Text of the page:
Olympia Dukakis, Oscar-winning ‘Moonstruck’ star, dies at 89 | Arts & Leisure

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MAPLEWOOD, NJ (AP) – Olympia Dukakis, the veteran stage and film actress whose flair for maternal roles helped her win an Oscar as Cher’s mother in the romantic comedy Moonstruck, has died. She was 89 years old.

Dukakis died at her home in New York City on Saturday morning, according to Allison Levy, her agent at Innovative Artists. One cause of death was not released immediately, but her family said in a statement that she has not been healthy for months.

Dukakis won her Oscar through a surprising chain of circumstances, beginning with author Nora Ephron’s recommendation to play Meryl Streep’s mother in the film version of Ephron’s book Heartburn. Dukakis got the role, but her scenes were cut from the film. To make amends, director Mike Nichols cast them in his hit “Social Security”. Director Norman Jewison saw her in this role and cast her in “Moonstruck”.

Dukakis won the Oscar for Best Supporting Actress and Cher took home the trophy for Best Actress.

She referred to her victory in 1988 as “the year of the Dukakii” because it was also the year that Massachusetts Governor Michael Dukakis, her cousin, was the Democratic Party’s presidential candidate. At the ceremony, she held her Oscar high above her head and shouted, “OK, Michael, let’s go!”

In 1989, her Oscar statuette was stolen from Dukakis’ home in New Jersey.

“We’re not demanding,” said her husband, actor Louis Zorich, at the time. “We kept the Oscar in the kitchen.”

Dukakis, who was born in Lowell, Massachusetts, had longed to be an actor at an early age and hoped to go to college to study theater. Her immigrant Greek parents insisted that she get a more hands-on education, so she studied physiotherapy at Boston University on a grant from the National Foundation for Infantile Paralysis.

After graduating with a bachelor’s degree, she worked at an understaffed hospital in Marmet, West Virginia, and the Infectious Disease Hospital in Boston.

But the lure of theater eventually led her to study drama at Boston University.

It was a shocking change, she told an interviewer in 1988, noting that she had moved from the quiet world of science to a world where students routinely yelled at teachers.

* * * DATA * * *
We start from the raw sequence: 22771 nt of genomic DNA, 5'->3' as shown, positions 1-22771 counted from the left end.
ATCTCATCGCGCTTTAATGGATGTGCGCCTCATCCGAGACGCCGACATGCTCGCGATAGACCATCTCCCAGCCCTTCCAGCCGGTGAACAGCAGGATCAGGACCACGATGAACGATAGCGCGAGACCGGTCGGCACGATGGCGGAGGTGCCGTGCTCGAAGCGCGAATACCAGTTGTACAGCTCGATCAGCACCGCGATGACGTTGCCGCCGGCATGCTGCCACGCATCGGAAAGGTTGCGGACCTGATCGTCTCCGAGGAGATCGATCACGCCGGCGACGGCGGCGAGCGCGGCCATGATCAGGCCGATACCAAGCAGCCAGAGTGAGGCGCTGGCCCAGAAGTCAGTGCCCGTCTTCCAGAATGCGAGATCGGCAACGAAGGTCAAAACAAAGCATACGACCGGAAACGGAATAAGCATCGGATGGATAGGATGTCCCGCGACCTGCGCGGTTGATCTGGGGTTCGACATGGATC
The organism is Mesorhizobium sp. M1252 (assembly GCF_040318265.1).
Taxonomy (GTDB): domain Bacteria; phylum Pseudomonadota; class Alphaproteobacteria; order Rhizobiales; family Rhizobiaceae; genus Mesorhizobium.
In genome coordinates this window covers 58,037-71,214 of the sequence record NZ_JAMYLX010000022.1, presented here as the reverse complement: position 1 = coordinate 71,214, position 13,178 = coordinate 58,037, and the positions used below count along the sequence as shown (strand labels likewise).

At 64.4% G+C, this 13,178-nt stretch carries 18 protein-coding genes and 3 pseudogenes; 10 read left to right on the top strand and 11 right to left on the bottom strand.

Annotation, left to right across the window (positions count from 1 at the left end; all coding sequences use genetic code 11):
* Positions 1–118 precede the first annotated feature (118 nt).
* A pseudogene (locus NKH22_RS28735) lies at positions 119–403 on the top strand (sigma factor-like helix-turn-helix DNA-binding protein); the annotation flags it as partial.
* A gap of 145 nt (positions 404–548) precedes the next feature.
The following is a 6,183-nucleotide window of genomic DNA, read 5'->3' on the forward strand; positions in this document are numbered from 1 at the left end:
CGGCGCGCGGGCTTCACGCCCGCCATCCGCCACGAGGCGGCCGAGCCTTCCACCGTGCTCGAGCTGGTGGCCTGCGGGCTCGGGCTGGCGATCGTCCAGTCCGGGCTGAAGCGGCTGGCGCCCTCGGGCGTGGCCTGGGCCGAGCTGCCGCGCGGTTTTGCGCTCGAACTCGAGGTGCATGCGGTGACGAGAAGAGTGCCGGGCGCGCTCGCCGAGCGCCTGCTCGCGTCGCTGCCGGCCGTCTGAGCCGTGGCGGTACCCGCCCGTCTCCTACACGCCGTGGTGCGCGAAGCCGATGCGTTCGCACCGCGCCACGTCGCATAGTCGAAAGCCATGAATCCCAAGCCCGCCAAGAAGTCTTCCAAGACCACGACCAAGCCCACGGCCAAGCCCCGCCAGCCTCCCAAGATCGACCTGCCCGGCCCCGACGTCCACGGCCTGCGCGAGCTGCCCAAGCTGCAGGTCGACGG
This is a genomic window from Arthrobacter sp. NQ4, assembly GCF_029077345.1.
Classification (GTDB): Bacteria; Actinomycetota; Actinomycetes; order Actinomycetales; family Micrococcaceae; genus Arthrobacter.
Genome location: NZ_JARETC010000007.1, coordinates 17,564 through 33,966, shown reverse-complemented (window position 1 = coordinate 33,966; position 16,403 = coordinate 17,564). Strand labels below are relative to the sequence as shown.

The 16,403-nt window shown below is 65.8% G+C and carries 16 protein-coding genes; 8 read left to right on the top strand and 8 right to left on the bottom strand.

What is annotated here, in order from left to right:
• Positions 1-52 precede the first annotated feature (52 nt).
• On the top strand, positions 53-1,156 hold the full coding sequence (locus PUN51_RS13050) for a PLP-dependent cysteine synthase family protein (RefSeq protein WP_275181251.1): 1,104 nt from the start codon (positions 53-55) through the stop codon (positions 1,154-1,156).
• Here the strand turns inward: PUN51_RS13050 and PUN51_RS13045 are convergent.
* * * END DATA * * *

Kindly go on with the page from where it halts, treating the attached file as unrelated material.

“I thought they were all crazy,” she said. “It was wonderful.”

Her first school performance, however, was a disaster as she sat on stage without a word.

After a teacher cured her stage fright, she started working in summer theaters. In 1960 she made her off-Broadway debut and two years later she played a small role in “The Aspern Papers” on Broadway.

After three years with a regional theater in Boston, Dukakis moved to New York and married Zorich.

There were few acting jobs in the early years of their marriage, and Dukakis worked as a bartender, waitress, and other jobs.

She and Zorich had three children – Christina, Peter and Stefan. Deciding that raising children in New York on limited incomes was too difficult, they moved the family to a centuries-old home in Montclair, a suburb of New York, New York.

Her Oscar win kept the maternal film roles upright. She was Kirstie Alley’s mother in Look Who’s Talking and its sequel Look Who’s Talking Too, the sardonic widow in Steel Magnolias and the arrogant wife of Jack Lemmon (and mother of Ted Danson) in Dad.

Her most recent projects included the 2019 TV miniseries “Tales of the City” and the upcoming film “Not to Forgot”.

But the stage was her first love.

“It wasn’t my goal to win the Oscar,” she commented after her “Moonstruck” victory. “It was the big part to play.”

She achieved this in New York productions such as Bertolt Brecht’s “Mother Courage and Her Children”, Eugene O’Neill’s “Long Day’s Journey into Night” and Tennessee Williams “The Rose Tattoo”.

In 2000 she was on Broadway in Martin Sherman’s one-actor play “Rose” and received a nomination for the Drama Desk Award for the role of an 80-year-old survivor of the Warsaw Ghetto during World War II.

For two decades she directed the Whole Theater Company in Montclair, New Jersey, specializing in classical drama.

Zorich died in January 2018 at the age of 93.

Dukakis is survived by her children Christina, Stefan and Peter; her brother Apollo Dukakis; and four grandchildren.

The late Associated Press writer Bob Thomas in Los Angeles was the lead author of this obituary.

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